Publications (1)6.03 Total impact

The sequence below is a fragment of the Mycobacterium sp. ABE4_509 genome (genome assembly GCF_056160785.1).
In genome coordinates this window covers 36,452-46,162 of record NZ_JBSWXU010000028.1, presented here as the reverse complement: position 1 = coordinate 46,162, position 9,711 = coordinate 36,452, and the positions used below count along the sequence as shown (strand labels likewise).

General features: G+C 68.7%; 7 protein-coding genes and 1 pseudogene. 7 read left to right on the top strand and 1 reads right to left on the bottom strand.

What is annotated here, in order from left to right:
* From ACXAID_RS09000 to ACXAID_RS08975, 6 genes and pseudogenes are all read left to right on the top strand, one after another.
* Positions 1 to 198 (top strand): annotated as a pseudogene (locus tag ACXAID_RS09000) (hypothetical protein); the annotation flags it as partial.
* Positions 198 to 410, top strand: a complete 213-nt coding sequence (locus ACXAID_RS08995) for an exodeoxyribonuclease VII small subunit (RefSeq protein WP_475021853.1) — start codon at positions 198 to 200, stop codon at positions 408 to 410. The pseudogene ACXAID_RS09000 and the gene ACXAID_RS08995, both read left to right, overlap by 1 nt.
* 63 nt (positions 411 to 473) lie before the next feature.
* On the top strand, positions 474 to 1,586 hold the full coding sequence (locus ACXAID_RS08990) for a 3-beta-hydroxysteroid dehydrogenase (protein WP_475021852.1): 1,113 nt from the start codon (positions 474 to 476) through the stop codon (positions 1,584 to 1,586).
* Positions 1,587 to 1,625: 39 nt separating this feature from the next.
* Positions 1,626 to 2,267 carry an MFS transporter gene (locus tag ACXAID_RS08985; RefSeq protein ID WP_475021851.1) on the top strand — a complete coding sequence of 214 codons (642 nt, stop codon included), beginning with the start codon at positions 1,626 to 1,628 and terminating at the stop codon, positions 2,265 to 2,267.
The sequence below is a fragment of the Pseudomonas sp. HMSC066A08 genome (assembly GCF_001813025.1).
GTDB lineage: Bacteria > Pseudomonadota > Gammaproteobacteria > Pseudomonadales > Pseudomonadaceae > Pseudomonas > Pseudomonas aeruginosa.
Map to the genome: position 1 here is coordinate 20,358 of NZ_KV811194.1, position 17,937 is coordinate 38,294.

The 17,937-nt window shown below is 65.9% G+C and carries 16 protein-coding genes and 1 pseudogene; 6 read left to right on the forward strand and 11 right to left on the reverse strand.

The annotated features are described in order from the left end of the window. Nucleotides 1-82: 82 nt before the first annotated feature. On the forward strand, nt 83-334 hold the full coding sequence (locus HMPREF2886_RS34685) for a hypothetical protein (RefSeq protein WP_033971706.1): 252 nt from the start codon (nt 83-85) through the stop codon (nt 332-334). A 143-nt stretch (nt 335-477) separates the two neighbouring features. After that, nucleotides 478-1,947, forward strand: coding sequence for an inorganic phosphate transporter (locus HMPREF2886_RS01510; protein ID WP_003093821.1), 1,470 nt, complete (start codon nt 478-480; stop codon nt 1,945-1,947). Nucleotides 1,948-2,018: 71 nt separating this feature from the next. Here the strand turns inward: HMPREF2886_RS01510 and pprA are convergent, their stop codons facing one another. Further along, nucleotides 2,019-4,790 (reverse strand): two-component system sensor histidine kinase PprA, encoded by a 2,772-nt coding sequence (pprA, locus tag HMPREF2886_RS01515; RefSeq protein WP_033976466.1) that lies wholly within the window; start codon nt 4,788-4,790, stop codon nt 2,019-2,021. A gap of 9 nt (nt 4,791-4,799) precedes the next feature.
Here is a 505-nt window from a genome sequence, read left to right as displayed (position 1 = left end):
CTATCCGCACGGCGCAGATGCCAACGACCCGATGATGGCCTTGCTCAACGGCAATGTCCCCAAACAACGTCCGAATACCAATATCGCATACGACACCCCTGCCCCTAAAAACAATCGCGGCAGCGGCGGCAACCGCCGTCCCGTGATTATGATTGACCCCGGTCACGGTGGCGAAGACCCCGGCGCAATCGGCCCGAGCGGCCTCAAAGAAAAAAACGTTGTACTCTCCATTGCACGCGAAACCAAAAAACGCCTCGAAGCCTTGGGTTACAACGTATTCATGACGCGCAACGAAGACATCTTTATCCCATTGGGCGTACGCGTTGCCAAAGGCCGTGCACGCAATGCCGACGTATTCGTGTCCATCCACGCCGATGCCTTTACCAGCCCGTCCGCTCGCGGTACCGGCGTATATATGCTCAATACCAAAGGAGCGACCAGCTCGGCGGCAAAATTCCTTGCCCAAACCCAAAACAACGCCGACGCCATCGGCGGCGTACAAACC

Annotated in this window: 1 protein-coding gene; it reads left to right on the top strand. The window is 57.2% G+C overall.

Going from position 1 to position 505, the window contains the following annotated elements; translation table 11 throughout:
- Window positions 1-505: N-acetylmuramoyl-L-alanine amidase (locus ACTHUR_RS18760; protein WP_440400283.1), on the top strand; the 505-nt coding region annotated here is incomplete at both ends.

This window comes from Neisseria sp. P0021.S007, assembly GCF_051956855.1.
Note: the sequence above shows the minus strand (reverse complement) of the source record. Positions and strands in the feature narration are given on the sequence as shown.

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ABSTRACT: The search for cancer cell-specific targets suffers from a lack of integrative approaches that take into account the relative contributions of several mechanisms or pathways involved in cell death. A systematic experimental and computational comparison of murine glioma cells with astrocytes, their nontransformed counterparts, identified differences in the sphingolipid (SL) rheostat linked to an increased lysosomal instability in glioma cells. In vitro and in silico analyses indicate that sphingosine metabolized in lysosomes was preferentially recycled into ceramide, the prodeath member of the rheostat, in astrocytes. In glioma cells, it preferentially was used for production of the prosurvival sphingosine-1-phosphate (S1P). A combination of tumor necrosis factor alpha (TNF-alpha), lipopolysaccharide (LPS), and interferon gamma (IFN-gamma) strongly decreased S1P production that resulted in abnormal lysosome enlargement and cell death associated with mitochondrial dysfunction of glioma cells only. Lack of intracellular S1P in glioma cells was concomitant with protein and lipid accumulation in enlarged lysosomes, indicating a blockade in lysosome recycling, and hence a role for S1P in membrane trafficking. A pharmacological sphingosine kinase inhibitor efficiently replaced the TNF-alpha, LPS, and IFN-gamma combination and killed murine and human glioma cells without affecting astrocytes. Our study provides evidence for a novel mechanism of lysosomal death dependent upon the SL rheostat that can be specifically triggered in glioma cells. It further strengthens the potential of cancer therapies based on specific ceramide pathway alterations.